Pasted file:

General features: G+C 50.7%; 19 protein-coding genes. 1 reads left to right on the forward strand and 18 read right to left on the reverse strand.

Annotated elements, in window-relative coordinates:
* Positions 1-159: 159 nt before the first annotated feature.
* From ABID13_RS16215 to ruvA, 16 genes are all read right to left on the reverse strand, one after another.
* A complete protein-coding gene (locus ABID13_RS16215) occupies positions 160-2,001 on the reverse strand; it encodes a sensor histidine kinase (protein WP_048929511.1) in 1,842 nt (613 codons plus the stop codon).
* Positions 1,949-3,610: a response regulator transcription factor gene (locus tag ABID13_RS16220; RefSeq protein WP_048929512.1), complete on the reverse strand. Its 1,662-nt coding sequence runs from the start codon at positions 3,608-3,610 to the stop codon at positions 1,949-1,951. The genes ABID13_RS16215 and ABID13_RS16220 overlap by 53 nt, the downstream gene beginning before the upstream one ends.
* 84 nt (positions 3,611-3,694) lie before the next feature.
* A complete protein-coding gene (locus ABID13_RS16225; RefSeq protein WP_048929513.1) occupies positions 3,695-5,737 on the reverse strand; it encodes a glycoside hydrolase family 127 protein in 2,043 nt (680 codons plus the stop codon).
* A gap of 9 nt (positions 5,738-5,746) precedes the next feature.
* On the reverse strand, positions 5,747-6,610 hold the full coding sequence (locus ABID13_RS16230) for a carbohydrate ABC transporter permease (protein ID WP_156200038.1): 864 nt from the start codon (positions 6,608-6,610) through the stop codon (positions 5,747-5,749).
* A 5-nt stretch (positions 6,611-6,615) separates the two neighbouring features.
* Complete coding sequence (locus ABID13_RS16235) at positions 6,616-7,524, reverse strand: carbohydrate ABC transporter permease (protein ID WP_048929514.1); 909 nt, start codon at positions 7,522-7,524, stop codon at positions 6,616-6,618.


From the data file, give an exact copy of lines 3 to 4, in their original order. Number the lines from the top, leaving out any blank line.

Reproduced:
* Positions 1-159: 159 nt before the first annotated feature.
* From ABID13_RS16215 to ruvA, 16 genes are all read right to left on the reverse strand, one after another.